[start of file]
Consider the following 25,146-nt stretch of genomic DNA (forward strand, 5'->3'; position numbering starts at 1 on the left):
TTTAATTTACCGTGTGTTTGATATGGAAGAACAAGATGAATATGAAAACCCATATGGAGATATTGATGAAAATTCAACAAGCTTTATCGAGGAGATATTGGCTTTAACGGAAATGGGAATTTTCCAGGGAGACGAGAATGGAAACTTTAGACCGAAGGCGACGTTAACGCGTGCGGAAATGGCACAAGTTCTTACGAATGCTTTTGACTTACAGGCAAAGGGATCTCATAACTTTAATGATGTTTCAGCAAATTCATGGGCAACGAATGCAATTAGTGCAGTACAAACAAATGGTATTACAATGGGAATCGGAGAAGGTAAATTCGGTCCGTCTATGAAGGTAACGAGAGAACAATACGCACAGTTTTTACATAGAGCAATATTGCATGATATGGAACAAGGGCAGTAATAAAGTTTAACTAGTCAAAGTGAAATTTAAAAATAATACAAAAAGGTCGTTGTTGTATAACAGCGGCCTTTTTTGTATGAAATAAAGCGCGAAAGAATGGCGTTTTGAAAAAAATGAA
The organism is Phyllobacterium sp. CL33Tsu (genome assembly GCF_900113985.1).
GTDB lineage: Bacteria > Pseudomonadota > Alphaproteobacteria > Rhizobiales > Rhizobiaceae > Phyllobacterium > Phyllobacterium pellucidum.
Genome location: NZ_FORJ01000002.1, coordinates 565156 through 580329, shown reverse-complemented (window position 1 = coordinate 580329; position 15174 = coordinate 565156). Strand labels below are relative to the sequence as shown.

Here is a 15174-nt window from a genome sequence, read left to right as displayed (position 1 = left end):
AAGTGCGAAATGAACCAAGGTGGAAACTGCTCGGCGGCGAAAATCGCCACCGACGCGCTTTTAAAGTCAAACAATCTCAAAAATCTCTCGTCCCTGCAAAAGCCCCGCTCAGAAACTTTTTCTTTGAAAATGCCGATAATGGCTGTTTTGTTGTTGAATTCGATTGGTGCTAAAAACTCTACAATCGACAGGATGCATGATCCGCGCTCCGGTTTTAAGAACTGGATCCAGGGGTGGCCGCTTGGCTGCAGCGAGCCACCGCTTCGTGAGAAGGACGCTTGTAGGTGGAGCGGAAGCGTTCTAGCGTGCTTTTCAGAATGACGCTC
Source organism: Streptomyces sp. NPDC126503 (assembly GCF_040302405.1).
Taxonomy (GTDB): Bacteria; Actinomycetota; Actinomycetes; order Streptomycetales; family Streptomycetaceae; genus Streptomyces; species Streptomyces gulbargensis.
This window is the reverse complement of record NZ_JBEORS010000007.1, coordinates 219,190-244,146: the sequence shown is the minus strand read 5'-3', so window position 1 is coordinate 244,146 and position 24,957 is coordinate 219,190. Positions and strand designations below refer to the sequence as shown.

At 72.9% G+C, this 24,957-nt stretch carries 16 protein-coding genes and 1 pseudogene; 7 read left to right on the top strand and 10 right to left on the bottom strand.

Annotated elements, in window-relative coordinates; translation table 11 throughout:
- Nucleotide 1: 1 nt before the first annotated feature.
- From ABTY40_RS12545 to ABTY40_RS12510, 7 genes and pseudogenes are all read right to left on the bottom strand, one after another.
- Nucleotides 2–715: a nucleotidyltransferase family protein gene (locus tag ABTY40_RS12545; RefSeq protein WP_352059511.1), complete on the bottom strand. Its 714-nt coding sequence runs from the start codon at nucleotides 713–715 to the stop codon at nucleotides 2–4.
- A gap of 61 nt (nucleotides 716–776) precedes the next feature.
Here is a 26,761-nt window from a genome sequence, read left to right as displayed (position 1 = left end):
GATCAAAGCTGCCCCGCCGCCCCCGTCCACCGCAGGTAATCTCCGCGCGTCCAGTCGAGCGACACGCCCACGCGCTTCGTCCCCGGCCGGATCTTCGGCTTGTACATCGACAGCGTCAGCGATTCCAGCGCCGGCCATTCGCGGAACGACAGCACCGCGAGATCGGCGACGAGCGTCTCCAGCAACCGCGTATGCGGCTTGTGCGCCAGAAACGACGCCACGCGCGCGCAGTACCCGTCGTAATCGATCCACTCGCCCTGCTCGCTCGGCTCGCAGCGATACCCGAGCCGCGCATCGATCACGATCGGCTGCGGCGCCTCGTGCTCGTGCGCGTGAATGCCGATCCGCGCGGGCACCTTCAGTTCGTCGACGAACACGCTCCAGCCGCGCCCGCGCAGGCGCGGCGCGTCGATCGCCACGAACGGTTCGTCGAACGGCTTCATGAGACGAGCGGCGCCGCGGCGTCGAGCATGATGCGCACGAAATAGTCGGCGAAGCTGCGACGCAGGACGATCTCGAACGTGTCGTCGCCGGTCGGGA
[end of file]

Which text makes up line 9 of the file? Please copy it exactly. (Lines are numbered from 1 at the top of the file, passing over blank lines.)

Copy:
Taxonomy (GTDB): Bacteria; Actinomycetota; Actinomycetes; order Streptomycetales; family Streptomycetaceae; genus Streptomyces; species Streptomyces gulbargensis.